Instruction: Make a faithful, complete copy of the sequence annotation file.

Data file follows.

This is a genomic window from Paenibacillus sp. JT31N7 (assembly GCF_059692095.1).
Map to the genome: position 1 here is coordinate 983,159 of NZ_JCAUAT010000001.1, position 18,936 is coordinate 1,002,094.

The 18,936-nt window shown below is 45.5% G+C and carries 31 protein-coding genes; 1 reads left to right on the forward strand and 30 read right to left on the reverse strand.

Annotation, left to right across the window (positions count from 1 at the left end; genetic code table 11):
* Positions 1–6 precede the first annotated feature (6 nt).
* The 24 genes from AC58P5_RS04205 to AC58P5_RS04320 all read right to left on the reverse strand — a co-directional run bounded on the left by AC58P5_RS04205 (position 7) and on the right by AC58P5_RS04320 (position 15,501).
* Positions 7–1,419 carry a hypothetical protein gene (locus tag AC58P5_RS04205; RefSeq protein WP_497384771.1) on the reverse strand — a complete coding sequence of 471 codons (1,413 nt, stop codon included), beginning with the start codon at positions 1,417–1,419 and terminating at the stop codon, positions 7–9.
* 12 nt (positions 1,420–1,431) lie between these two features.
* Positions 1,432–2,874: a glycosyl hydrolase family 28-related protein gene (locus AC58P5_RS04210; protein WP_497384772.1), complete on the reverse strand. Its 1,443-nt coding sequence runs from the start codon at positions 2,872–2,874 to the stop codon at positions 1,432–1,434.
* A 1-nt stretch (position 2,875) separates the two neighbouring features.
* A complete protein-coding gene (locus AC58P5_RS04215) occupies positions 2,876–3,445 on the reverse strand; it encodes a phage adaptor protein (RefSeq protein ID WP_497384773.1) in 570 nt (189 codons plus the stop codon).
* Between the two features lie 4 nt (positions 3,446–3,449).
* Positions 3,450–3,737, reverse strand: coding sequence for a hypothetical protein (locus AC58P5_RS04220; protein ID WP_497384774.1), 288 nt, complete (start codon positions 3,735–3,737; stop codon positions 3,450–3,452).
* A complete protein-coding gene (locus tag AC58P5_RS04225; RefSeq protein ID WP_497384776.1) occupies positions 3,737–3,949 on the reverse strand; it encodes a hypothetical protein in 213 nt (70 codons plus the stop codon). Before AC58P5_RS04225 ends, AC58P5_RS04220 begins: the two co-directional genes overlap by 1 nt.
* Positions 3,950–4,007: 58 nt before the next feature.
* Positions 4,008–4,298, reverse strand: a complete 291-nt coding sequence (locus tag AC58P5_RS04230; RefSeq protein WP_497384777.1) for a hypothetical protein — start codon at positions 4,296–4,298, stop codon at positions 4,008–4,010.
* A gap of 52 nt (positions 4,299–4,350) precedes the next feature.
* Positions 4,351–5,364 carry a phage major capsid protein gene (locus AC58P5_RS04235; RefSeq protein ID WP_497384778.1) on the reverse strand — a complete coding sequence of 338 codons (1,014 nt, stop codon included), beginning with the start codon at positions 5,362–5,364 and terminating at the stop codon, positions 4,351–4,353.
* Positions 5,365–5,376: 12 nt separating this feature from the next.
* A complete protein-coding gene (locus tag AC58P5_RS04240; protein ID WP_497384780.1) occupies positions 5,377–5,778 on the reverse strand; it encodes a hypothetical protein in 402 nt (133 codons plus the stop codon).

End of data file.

This is a genomic window from Paenibacillus sp. JT31N7 (assembly GCF_059692095.1).
Map to the genome: position 1 here is coordinate 983,159 of NZ_JCAUAT010000001.1, position 18,936 is coordinate 1,002,094.

The 18,936-nt window shown below is 45.5% G+C and carries 31 protein-coding genes; 1 reads left to right on the forward strand and 30 read right to left on the reverse strand.

Annotation, left to right across the window (positions count from 1 at the left end; genetic code table 11):
* Positions 1–6 precede the first annotated feature (6 nt).
* The 24 genes from AC58P5_RS04205 to AC58P5_RS04320 all read right to left on the reverse strand — a co-directional run bounded on the left by AC58P5_RS04205 (position 7) and on the right by AC58P5_RS04320 (position 15,501).
* Positions 7–1,419 carry a hypothetical protein gene (locus tag AC58P5_RS04205; RefSeq protein WP_497384771.1) on the reverse strand — a complete coding sequence of 471 codons (1,413 nt, stop codon included), beginning with the start codon at positions 1,417–1,419 and terminating at the stop codon, positions 7–9.
* 12 nt (positions 1,420–1,431) lie between these two features.
* Positions 1,432–2,874: a glycosyl hydrolase family 28-related protein gene (locus AC58P5_RS04210; protein WP_497384772.1), complete on the reverse strand. Its 1,443-nt coding sequence runs from the start codon at positions 2,872–2,874 to the stop codon at positions 1,432–1,434.
* A 1-nt stretch (position 2,875) separates the two neighbouring features.
* A complete protein-coding gene (locus AC58P5_RS04215) occupies positions 2,876–3,445 on the reverse strand; it encodes a phage adaptor protein (RefSeq protein ID WP_497384773.1) in 570 nt (189 codons plus the stop codon).
* Between the two features lie 4 nt (positions 3,446–3,449).
* Positions 3,450–3,737, reverse strand: coding sequence for a hypothetical protein (locus AC58P5_RS04220; protein ID WP_497384774.1), 288 nt, complete (start codon positions 3,735–3,737; stop codon positions 3,450–3,452).
* A complete protein-coding gene (locus tag AC58P5_RS04225; RefSeq protein ID WP_497384776.1) occupies positions 3,737–3,949 on the reverse strand; it encodes a hypothetical protein in 213 nt (70 codons plus the stop codon). Before AC58P5_RS04225 ends, AC58P5_RS04220 begins: the two co-directional genes overlap by 1 nt.
* Positions 3,950–4,007: 58 nt before the next feature.
* Positions 4,008–4,298, reverse strand: a complete 291-nt coding sequence (locus tag AC58P5_RS04230; RefSeq protein WP_497384777.1) for a hypothetical protein — start codon at positions 4,296–4,298, stop codon at positions 4,008–4,010.
* A gap of 52 nt (positions 4,299–4,350) precedes the next feature.
* Positions 4,351–5,364 carry a phage major capsid protein gene (locus AC58P5_RS04235; RefSeq protein ID WP_497384778.1) on the reverse strand — a complete coding sequence of 338 codons (1,014 nt, stop codon included), beginning with the start codon at positions 5,362–5,364 and terminating at the stop codon, positions 4,351–4,353.
* Positions 5,365–5,376: 12 nt separating this feature from the next.
* A complete protein-coding gene (locus tag AC58P5_RS04240; protein ID WP_497384780.1) occupies positions 5,377–5,778 on the reverse strand; it encodes a hypothetical protein in 402 nt (133 codons plus the stop codon).